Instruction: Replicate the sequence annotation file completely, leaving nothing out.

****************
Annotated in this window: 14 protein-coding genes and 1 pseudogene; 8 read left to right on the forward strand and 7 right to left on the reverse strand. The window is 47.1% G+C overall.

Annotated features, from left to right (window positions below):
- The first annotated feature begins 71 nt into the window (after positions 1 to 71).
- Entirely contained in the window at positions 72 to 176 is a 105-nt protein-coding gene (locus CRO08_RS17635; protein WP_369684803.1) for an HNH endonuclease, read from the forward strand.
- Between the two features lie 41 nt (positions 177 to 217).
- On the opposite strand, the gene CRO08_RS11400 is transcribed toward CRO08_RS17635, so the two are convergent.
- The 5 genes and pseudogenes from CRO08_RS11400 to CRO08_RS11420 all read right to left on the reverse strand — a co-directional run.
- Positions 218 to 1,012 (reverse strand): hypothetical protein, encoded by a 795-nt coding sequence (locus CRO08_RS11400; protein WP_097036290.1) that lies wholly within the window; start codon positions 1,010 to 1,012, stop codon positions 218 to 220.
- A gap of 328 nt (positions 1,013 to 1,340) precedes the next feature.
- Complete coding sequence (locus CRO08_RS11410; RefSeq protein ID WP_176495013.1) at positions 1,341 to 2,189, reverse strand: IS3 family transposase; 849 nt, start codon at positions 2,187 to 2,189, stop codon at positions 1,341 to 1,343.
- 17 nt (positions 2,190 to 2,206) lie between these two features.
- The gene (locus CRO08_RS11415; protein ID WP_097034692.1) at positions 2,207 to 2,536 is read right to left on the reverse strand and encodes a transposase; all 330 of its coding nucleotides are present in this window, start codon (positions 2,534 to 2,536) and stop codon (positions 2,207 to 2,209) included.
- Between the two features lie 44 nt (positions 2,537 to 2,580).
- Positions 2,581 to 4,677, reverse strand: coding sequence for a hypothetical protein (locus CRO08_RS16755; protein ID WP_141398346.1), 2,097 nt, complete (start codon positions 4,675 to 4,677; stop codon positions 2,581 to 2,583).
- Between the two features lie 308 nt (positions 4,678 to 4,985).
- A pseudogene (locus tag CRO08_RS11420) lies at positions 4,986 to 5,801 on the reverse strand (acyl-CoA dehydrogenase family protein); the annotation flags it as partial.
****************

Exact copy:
Annotated in this window: 14 protein-coding genes and 1 pseudogene; 8 read left to right on the forward strand and 7 right to left on the reverse strand. The window is 47.1% G+C overall.

Annotated features, from left to right (window positions below):
- The first annotated feature begins 71 nt into the window (after positions 1 to 71).
- Entirely contained in the window at positions 72 to 176 is a 105-nt protein-coding gene (locus CRO08_RS17635; protein WP_369684803.1) for an HNH endonuclease, read from the forward strand.
- Between the two features lie 41 nt (positions 177 to 217).
- On the opposite strand, the gene CRO08_RS11400 is transcribed toward CRO08_RS17635, so the two are convergent.
- The 5 genes and pseudogenes from CRO08_RS11400 to CRO08_RS11420 all read right to left on the reverse strand — a co-directional run.
- Positions 218 to 1,012 (reverse strand): hypothetical protein, encoded by a 795-nt coding sequence (locus CRO08_RS11400; protein WP_097036290.1) that lies wholly within the window; start codon positions 1,010 to 1,012, stop codon positions 218 to 220.
- A gap of 328 nt (positions 1,013 to 1,340) precedes the next feature.
- Complete coding sequence (locus CRO08_RS11410; RefSeq protein ID WP_176495013.1) at positions 1,341 to 2,189, reverse strand: IS3 family transposase; 849 nt, start codon at positions 2,187 to 2,189, stop codon at positions 1,341 to 1,343.
- 17 nt (positions 2,190 to 2,206) lie between these two features.
- The gene (locus CRO08_RS11415; protein ID WP_097034692.1) at positions 2,207 to 2,536 is read right to left on the reverse strand and encodes a transposase; all 330 of its coding nucleotides are present in this window, start codon (positions 2,534 to 2,536) and stop codon (positions 2,207 to 2,209) included.
- Between the two features lie 44 nt (positions 2,537 to 2,580).
- Positions 2,581 to 4,677, reverse strand: coding sequence for a hypothetical protein (locus CRO08_RS16755; protein ID WP_141398346.1), 2,097 nt, complete (start codon positions 4,675 to 4,677; stop codon positions 2,581 to 2,583).
- Between the two features lie 308 nt (positions 4,678 to 4,985).
- A pseudogene (locus tag CRO08_RS11420) lies at positions 4,986 to 5,801 on the reverse strand (acyl-CoA dehydrogenase family protein); the annotation flags it as partial.